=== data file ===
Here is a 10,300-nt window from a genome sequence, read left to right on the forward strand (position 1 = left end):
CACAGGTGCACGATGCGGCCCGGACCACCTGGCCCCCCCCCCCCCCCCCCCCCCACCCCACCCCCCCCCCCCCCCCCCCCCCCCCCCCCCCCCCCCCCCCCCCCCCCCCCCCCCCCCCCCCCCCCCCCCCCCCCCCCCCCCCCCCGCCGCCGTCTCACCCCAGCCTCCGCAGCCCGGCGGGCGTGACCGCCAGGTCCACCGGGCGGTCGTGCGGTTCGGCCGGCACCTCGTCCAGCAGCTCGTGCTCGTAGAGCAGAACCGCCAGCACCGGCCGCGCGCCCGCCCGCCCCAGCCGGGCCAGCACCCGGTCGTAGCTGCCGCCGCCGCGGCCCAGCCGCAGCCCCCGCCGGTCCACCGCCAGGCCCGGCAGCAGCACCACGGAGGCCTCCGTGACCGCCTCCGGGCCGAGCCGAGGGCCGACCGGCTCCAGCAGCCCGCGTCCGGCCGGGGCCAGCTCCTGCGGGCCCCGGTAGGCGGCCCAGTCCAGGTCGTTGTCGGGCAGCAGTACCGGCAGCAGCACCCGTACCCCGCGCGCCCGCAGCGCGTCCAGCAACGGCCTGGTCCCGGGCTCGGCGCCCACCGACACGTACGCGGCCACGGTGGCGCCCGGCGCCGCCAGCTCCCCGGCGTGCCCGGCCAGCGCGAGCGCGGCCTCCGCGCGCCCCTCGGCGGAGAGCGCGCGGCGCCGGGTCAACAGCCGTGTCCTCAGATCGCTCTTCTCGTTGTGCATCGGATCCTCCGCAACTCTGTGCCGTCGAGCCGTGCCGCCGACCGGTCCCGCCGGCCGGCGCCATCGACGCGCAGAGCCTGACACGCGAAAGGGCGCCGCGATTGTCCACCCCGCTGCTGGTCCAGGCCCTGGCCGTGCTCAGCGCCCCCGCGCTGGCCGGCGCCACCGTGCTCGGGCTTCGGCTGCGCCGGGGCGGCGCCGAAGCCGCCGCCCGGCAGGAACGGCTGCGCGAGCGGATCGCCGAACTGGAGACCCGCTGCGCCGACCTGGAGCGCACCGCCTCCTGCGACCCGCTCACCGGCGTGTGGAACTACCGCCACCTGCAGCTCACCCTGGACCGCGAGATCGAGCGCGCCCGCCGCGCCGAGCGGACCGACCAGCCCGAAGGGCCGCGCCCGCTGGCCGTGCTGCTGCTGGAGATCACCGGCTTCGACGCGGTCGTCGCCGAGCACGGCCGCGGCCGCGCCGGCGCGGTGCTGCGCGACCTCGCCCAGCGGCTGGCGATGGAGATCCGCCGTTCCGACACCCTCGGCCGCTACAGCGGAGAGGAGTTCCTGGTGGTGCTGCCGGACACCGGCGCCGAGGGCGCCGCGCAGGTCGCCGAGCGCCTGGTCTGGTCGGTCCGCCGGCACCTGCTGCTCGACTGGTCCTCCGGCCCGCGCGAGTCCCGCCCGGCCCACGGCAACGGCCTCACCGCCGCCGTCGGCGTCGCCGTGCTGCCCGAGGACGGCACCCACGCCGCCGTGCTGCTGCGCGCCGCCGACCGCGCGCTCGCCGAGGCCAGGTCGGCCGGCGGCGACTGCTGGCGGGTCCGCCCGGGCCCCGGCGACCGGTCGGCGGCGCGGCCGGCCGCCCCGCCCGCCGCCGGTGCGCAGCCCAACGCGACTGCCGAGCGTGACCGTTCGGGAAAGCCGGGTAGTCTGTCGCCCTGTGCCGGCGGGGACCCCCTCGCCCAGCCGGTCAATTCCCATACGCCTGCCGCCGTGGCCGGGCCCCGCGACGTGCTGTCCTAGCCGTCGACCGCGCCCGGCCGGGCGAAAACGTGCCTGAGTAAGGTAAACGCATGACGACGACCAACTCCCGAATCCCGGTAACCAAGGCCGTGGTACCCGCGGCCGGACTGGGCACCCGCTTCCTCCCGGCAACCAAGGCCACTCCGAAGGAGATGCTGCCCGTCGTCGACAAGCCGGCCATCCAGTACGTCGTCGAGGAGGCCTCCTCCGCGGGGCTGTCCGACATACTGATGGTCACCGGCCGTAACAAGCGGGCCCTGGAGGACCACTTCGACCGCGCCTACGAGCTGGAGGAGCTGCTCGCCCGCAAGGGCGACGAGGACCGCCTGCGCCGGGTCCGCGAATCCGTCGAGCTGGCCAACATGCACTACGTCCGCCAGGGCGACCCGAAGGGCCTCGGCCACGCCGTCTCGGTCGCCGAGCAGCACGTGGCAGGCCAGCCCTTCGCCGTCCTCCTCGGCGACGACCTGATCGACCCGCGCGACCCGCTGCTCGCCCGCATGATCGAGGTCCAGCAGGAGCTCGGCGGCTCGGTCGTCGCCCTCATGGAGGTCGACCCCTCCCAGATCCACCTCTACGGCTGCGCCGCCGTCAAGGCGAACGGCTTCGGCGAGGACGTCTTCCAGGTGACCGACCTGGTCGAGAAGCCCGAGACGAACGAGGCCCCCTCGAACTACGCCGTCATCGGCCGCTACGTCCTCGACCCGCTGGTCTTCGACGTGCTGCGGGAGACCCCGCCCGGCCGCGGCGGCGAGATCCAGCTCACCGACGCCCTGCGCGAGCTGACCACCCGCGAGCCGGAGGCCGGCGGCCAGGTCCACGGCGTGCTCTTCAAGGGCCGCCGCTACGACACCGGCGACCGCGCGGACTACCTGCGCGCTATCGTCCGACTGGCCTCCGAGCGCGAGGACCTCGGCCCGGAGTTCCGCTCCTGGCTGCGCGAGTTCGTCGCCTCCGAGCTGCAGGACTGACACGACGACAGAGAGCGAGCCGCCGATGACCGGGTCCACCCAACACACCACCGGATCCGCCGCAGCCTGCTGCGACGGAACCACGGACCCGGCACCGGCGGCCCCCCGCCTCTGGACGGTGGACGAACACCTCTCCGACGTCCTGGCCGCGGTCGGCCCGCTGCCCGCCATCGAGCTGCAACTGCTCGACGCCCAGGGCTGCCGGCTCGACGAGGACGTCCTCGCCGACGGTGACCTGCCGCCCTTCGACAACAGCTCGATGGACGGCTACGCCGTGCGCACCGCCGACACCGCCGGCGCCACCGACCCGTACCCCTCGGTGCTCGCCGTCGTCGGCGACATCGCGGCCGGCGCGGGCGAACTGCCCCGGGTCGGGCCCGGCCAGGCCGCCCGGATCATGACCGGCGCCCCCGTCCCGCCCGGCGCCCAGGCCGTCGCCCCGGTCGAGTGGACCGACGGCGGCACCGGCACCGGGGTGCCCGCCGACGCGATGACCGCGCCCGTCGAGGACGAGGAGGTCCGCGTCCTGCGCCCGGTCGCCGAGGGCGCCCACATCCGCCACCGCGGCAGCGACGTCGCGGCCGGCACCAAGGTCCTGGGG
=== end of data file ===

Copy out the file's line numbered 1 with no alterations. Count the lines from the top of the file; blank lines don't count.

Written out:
Here is a 10,300-nt window from a genome sequence, read left to right on the forward strand (position 1 = left end):